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Breaking down ranked choice voting: What happens if there is a tie (and more answers)

Katie Bavoso set out to try to explain RCV as simply as possible by asking a fourth grade class to participate in the Great Candy Vote

SOUTH PORTLAND (NEWS CENTER Maine) -- Maine is less than an week out from the June 12 primary election, but as the day draws near when Mainers are to become the first Americans to use ranked choice voting in a statewide election, confusion about the process seems to grow as more and more questions pour into the NEWS CENTER Maine newsroom.

So, Katie Bavoso set out to try to explain RCV as simply as possible by asking the fourth graders of Mike McCann's class at Frank I. Brown Elementary School in South Portland to participate in the Great Candy Vote. The class of 20 students ranked four candy flavors in order of preference with one being their favorite and four being their least favorite.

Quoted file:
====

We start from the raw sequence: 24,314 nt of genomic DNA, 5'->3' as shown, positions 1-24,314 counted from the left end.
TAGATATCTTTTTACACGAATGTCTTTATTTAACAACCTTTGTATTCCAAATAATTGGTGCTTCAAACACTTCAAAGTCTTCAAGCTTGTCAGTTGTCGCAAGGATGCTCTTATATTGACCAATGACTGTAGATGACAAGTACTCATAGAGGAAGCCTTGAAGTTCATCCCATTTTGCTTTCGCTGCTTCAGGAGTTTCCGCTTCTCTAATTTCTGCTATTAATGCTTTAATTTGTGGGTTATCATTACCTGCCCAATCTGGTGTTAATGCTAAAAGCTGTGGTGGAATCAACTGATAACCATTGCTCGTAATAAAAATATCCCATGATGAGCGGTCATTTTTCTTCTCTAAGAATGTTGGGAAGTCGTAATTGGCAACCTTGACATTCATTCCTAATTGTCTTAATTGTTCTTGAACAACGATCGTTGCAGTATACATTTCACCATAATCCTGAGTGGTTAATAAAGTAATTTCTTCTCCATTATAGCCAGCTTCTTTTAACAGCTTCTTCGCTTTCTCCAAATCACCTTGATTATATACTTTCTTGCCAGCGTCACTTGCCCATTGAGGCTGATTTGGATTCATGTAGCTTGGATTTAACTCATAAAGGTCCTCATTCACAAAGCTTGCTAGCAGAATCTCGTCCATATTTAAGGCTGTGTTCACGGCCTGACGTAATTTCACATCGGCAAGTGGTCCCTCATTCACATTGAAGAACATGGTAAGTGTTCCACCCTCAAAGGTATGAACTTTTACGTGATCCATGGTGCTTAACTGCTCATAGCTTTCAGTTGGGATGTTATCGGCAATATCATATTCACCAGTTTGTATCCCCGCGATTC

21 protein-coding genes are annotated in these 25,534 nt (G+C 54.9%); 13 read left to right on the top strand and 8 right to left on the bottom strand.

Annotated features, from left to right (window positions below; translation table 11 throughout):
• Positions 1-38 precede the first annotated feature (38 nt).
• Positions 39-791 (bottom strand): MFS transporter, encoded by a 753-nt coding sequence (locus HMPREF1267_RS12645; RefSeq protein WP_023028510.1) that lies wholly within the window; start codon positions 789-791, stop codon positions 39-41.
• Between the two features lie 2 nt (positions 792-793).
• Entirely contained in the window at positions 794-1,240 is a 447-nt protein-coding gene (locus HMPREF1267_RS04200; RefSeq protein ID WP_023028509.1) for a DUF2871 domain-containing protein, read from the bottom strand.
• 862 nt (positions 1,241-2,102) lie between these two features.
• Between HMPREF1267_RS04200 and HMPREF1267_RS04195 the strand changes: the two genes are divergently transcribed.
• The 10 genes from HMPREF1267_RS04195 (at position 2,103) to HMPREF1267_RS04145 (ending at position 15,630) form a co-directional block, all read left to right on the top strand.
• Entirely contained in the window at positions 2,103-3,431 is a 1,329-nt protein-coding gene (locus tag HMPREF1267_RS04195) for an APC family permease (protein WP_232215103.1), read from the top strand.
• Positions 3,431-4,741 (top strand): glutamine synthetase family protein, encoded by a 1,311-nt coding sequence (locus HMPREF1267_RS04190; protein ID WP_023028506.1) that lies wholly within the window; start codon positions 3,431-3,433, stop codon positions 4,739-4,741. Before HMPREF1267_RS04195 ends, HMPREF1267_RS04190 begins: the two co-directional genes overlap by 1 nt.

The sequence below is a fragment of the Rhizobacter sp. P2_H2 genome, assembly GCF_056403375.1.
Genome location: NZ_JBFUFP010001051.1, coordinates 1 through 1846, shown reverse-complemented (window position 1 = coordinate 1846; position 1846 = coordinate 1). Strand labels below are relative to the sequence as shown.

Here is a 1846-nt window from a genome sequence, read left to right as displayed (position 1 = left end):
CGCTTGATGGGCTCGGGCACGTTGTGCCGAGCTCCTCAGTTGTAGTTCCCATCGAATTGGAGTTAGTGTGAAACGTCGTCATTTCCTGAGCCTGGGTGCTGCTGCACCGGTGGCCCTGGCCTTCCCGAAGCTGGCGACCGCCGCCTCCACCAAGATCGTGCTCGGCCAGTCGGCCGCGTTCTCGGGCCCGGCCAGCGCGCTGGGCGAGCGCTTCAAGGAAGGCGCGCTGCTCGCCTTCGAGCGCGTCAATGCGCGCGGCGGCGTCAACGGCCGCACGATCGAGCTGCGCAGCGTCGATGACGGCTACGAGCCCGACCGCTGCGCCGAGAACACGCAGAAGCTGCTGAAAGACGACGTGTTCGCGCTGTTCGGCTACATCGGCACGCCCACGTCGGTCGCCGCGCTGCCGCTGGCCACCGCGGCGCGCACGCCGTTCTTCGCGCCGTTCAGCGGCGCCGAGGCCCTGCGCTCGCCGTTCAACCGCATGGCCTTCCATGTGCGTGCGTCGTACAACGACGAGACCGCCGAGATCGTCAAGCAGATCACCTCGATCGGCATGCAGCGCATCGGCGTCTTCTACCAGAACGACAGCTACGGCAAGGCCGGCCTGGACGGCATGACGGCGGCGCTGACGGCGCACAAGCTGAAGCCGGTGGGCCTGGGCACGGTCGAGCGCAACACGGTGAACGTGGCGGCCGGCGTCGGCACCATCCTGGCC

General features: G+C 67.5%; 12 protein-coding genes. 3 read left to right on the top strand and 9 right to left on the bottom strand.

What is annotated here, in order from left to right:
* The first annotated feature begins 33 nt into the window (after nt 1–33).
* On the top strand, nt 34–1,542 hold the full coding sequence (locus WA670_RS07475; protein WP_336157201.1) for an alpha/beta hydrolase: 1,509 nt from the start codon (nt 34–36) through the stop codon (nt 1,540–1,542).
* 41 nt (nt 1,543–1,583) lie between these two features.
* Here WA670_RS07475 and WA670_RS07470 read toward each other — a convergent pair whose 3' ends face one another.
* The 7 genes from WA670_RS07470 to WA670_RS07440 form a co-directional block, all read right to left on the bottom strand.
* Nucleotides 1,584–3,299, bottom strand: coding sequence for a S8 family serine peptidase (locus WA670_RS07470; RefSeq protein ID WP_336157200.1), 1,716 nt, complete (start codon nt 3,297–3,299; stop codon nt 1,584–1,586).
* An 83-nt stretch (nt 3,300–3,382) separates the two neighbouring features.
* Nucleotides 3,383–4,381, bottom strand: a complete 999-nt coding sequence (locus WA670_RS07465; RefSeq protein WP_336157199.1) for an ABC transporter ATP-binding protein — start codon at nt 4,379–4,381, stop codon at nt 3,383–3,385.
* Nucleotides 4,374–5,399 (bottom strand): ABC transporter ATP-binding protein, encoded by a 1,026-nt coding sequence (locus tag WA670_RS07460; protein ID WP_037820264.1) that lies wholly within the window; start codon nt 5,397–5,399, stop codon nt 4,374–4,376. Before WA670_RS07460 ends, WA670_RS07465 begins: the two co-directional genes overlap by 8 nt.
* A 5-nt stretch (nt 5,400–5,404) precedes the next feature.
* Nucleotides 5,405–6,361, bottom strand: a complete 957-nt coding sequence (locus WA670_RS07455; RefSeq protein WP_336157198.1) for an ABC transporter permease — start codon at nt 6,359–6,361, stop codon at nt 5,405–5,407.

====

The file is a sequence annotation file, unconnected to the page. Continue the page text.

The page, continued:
What Katie didn't expect to happen was a tie between two flavors. A tie occurring in the primary election is highly unlikely, but there is a plan in place in the event that actually does happen. According to Maine statute, in the event of a tie even after a recount is conducted, the Secretary of State "shall select a nominee publicly by lot." Maine Secretary of State Matt Dunlap says that means he would have each candidate draws lots to determine who wins the nomination. This tie-breaking method in particular only applies to a primary election.

For more answers to questions you may have, check out the Facebook live video with Secretary Dunlap below.